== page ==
In this article, Ananth Veluvali breaks down how you, as a captain, can run practices for your extemp team. This will be Part 2 in a longer series about starting, managing, and leading your team.
In the first part of this series, we discussed how to recruit new members for you speech or debate team. But once you’ve recruited, you may be wondering: what now?
The answer is that you need to start practicing! That can be easier said than done, though, as many extempers are unable to decide what they ought to cover in their extemp practices. Below is a list of ideas that could help you run more effective practices!
Suggestion #1: Practice Speeches
Extemp is, at its core, an activity that requires practice. Indeed, successful extempers on the national circuit will often given dozens of practice speeches in the run-up to big tournaments like NSDA Nationals or the TOC.
While delivering practice speeches isn’t an effective strategy for every extemper, it does a good job of helping most extempers elevate their speaking skills.
During practices, it’s advisable to give one or two practice speeches a week (and likely more in preparation for important tournaments), so you can guarantee that your team never feels rusty while actually competing.
There are two types of practice speeches you can give. If you’re looking to master the fundamentals of extemp, you might want to take more than the allotted 30 minutes and work on crafting the “perfect” (or at the very least, near-perfect) extemp speech. This helps you discover what your ceiling is as an extemper and what you should focus on.
If you’re looking for something more similar to actual tournaments, try giving a few practice speeches with only 30 minutes of preparation. This will give you a more realistic representation of how you’ll perform at the tournament. Either way, you can’t go wrong!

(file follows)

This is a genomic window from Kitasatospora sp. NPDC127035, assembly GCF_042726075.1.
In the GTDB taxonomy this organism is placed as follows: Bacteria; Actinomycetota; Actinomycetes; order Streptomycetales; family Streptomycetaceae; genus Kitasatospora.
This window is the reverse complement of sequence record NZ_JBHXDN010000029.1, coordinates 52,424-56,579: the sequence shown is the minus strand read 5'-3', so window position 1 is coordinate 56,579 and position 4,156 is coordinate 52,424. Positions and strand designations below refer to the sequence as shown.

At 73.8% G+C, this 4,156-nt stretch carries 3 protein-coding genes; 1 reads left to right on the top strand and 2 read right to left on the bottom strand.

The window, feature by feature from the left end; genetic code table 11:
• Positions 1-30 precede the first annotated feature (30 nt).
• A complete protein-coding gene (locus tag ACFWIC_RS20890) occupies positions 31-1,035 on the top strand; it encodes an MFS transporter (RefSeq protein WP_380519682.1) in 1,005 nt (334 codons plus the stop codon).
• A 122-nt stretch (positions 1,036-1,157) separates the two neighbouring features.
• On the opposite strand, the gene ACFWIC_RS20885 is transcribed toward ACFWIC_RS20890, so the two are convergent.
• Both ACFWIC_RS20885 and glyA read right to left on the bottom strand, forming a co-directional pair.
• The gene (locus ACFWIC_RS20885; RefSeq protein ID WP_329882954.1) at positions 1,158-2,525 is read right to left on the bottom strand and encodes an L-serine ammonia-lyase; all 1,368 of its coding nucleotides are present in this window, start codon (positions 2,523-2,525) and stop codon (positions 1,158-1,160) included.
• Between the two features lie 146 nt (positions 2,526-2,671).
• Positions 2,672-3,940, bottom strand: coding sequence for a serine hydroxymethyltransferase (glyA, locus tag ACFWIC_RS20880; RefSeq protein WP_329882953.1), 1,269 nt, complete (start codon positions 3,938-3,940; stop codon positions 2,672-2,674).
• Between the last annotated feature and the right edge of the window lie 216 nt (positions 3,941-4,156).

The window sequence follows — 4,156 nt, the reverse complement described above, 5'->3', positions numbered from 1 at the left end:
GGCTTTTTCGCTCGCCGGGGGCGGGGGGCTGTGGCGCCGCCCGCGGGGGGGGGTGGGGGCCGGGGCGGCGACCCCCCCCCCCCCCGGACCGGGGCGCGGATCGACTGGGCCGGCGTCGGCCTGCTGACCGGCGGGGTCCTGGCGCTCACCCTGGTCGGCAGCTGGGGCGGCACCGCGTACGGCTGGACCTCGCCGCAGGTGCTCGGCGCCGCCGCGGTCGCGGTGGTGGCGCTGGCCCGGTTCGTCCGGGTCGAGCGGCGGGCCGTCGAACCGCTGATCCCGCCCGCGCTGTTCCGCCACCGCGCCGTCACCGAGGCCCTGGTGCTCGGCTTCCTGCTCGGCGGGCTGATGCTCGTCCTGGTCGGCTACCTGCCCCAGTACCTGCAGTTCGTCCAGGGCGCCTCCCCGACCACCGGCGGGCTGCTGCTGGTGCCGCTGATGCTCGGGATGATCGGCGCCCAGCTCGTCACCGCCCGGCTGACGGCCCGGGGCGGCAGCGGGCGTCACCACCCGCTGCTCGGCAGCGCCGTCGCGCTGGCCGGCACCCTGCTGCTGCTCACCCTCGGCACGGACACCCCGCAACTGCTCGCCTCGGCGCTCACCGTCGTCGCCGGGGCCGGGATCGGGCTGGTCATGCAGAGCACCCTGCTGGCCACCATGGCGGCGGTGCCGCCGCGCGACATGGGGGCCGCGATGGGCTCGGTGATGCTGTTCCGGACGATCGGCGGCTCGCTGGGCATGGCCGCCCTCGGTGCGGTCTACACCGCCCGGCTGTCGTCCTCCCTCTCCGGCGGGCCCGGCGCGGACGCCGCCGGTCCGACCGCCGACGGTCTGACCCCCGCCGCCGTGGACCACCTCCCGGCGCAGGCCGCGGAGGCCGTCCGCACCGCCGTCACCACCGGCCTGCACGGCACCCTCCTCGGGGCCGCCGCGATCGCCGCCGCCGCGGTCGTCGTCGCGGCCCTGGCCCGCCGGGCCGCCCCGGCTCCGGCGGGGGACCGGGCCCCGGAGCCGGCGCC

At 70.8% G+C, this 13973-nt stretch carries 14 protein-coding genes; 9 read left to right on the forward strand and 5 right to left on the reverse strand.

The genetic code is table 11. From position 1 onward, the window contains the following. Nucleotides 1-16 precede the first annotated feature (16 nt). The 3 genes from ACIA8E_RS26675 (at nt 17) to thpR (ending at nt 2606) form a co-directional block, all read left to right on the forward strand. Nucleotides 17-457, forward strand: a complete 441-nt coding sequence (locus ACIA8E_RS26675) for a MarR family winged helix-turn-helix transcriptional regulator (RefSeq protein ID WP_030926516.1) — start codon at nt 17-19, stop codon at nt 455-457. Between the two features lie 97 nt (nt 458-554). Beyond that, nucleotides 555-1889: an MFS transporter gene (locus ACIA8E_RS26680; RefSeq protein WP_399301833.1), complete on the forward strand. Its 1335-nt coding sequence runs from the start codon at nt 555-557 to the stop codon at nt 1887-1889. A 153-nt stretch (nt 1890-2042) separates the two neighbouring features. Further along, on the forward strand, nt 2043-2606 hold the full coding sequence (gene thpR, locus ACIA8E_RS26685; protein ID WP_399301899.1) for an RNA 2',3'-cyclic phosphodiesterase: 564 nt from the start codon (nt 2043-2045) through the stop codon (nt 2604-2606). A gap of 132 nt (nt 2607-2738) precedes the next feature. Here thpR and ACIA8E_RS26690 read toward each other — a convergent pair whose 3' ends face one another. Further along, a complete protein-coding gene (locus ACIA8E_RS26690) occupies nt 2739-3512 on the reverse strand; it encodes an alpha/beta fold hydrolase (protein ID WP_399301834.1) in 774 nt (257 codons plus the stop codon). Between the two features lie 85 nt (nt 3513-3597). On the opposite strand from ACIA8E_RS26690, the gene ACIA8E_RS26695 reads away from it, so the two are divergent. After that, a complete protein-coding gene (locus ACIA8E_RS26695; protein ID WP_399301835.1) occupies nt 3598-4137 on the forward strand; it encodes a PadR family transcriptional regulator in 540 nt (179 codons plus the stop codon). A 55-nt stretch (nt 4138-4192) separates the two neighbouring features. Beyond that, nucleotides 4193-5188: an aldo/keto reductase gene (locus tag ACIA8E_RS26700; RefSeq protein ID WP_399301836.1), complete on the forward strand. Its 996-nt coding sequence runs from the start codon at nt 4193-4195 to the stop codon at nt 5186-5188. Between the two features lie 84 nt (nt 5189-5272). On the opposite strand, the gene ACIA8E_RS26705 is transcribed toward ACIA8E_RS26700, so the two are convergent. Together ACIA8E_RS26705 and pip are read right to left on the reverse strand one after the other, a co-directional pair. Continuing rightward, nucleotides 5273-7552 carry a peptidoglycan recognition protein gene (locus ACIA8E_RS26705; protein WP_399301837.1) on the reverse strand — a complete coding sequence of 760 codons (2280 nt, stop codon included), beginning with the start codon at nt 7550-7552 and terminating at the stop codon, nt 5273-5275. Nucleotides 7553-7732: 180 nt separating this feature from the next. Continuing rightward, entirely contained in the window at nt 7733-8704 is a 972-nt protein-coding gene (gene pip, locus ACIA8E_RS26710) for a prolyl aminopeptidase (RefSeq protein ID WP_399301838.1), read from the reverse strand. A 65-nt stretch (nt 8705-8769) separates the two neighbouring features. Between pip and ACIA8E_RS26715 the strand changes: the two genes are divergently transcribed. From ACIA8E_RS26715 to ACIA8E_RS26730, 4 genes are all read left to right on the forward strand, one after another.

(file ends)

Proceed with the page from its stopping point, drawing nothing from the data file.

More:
Suggestion #2: Reading and Discussion
Extemp covers a wide breadth of issues. Topics—both in the United States and abroad—pertaining to culture, politics, economics, technology, and science are all fair game for potential questions you might draw.
Team practices that are centered around readings and discussions of these topics could help ensure that team members have the knowledge to speak on nearly any question that comes their way.
If you’re looking for educational materials that provide more general topic knowledge—that is, materials that assess the history and fundamentals surrounding a certain topic area—you can check out the Camp Resources page of our website. While some of its materials have become outdated because of the fast-paced nature of contemporary affairs, many of its insights are still applicable today. Check it out!
Suggestion #3: Drills
A good captain or coach will also recognize when extempers need a break from full practice speeches. Taking 30 minutes to prepare a speech, then 7 minutes to deliver that speech, and potentially many more minutes revising that speech can be tiring!
This is where drills come into play. They can help extempers target certain areas they need to work on, while not causing the same exhaustion a full practice speech might. Plus, if you’re ever crunched for time, drills could be very useful!
Curious what drills to run with your team? Check out a list we published here!